Decoding Design

Sprout: a pencil that writes, then grows

Posting in Design

Democratech design collective have come up with a solution for the nibs of pencil left over when it becomes to small to use.

Waste in an everyday environment can go unnoticed on a regular basis. The last of the milk, the end of the roll of toothpaste, just to name a few. But, thanks to Democratech design collective, not that last bit of pencil. Democratech have come up with a solution for the nibs of pencil left over when it becomes to small to write with.

The Cambridge, MA company has implanted pencil ends with seeds of various plants, such as basil, sage, and tomato. So when you are done using the pencil (dubbed "Sprout"), stick the opposite end in a pot of soil, water, and enjoy the fruits of your new found pencil garden. In discussing the inspiration for "Sprout", the creator Mario Bollini said the idea behind it was simply fun.

"We want every part of using Sprout to be fun, so instead of sacrificing overall quality (and adding cost and complexity) by grafting on an eraser, we scrapped it entirely. Putting an eraser on it would have been a mistake. There's a lot of good "external" erasers out there, we're happy to make some recommendations. And who knows, we may be putting seeds in them too..."

Sprout comes in over 20 different types, including heirloom varieties, and the designers maintain that this is a first-rate pencil as well. However, when the pencil becomes too short to be useful or is rendered frustratingly inconvenient, you just plant it bottom-down in some soil. The seed capsule inside is water-activated, and begins to dissolve after the first time it's watered.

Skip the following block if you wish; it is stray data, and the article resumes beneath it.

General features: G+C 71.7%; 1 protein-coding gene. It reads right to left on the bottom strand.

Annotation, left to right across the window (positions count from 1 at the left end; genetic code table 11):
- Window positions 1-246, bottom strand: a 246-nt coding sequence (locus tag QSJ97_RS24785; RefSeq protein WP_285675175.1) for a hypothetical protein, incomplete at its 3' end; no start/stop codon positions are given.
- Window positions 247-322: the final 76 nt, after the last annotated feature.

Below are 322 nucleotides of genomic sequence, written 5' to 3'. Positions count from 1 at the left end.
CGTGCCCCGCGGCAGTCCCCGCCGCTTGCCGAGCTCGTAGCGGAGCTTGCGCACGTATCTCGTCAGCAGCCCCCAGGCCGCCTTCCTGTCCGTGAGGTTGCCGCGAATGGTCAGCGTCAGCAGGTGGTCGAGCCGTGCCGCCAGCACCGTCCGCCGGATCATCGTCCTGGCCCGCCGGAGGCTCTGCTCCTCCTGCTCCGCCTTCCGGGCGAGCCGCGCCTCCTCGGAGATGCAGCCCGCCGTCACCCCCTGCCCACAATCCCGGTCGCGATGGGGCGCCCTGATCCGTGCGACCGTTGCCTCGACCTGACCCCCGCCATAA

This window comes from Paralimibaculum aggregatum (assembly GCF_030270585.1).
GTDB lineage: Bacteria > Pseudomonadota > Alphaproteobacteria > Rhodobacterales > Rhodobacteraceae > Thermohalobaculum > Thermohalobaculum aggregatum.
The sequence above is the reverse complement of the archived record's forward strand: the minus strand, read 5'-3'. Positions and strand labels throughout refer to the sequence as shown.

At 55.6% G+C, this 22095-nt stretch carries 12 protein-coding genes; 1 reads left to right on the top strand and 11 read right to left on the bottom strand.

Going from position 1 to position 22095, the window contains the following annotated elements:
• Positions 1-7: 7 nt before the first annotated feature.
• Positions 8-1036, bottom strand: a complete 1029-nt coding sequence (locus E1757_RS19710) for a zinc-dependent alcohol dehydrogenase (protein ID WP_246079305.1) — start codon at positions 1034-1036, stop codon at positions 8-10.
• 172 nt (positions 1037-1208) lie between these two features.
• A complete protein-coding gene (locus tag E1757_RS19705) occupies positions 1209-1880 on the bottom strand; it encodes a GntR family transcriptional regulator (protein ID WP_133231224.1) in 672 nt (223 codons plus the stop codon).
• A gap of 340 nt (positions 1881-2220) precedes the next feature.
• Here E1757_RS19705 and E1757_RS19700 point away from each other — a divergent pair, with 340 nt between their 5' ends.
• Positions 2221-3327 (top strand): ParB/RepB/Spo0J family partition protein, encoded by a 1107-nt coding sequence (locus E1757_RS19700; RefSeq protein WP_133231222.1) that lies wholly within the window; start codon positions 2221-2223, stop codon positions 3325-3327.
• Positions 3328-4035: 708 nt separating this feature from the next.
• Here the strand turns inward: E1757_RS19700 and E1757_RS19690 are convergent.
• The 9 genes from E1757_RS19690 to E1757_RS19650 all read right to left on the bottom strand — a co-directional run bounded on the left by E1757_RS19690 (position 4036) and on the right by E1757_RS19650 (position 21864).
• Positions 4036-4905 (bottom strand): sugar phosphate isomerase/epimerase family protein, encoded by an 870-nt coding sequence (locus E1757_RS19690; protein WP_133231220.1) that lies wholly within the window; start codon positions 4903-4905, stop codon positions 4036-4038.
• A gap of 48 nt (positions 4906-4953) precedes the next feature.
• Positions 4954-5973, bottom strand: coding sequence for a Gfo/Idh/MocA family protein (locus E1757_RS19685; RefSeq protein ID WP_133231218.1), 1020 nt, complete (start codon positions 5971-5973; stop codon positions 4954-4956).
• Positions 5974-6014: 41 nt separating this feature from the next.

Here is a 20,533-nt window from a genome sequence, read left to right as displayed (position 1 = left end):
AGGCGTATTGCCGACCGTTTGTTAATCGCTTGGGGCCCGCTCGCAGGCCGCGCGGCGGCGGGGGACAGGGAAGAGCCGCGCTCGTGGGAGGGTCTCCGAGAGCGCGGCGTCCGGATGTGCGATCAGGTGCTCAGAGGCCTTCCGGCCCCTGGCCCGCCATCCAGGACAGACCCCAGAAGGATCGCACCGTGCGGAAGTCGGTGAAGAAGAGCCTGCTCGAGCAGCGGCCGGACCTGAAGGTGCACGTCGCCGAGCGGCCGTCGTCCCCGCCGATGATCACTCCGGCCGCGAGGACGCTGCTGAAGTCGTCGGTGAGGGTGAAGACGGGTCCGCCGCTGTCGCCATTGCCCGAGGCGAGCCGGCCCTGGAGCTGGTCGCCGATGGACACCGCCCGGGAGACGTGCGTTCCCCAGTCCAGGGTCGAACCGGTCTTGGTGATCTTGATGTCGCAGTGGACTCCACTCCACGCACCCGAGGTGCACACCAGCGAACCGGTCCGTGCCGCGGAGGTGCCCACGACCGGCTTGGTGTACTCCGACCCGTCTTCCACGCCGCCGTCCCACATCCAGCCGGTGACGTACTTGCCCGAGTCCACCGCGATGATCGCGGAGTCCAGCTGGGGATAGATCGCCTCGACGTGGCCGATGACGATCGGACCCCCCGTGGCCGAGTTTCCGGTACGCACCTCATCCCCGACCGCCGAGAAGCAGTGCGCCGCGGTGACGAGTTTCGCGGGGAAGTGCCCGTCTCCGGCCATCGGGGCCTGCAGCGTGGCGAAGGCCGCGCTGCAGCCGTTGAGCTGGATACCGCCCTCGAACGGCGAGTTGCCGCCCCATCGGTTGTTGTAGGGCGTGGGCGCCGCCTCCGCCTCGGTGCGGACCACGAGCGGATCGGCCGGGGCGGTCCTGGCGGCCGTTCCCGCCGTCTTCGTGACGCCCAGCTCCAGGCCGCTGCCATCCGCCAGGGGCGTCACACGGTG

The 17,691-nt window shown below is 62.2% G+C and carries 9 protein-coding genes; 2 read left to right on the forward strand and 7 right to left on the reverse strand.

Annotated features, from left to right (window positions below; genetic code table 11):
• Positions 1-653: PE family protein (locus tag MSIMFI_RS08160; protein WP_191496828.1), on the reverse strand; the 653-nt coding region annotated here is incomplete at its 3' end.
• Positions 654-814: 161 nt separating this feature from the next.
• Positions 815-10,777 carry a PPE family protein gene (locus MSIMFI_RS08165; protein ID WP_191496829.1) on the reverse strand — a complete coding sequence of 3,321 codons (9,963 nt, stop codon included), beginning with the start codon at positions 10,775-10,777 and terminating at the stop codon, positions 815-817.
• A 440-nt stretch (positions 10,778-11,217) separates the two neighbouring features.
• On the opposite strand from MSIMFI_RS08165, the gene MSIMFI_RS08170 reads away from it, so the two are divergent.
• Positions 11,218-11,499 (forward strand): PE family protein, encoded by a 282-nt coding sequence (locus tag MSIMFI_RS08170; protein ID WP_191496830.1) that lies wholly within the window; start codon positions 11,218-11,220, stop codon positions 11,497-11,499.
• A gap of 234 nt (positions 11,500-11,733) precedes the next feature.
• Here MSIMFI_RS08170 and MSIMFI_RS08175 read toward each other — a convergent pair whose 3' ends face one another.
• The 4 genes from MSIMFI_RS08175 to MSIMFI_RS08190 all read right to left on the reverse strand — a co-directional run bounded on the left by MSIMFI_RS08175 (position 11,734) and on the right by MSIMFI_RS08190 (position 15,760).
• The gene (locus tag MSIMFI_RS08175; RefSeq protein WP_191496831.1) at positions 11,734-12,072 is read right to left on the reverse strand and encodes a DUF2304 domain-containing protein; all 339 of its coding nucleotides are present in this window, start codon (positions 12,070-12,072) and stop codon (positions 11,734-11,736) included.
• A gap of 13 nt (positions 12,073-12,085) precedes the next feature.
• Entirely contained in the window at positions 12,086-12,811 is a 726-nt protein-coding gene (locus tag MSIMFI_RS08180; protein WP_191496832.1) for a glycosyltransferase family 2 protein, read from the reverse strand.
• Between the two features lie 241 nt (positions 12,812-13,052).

The project has recently been put on Kickstarter and has 27 days to go. For $5 you will be one of the first to receive a Basil Sprout. Whether you are a graphite or a garden enthusiast, you can probably find some use for this--albiet novelty-- product. So far 206 backers agree. It's a pretty cool idea, though arguably a little unnecessary.

What I do love is that people are always thinking about ways to solve the small problems of life as well as the big ones. It's a good designer who looks at life this way, as a series of challenges that can be tackled with a little creativity.

[Core 77]

Images: Sprout Kickstarter

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Beth Carter

Contributing Editor

Beth Carter is a freelance journalist based in San Francisco. She has worked for Catalyst magazine, the New York Times Syndicate, BBC Travel and Wired. She holds degrees from the University of Oregon and New York University. Follow her on Twitter. Disclosure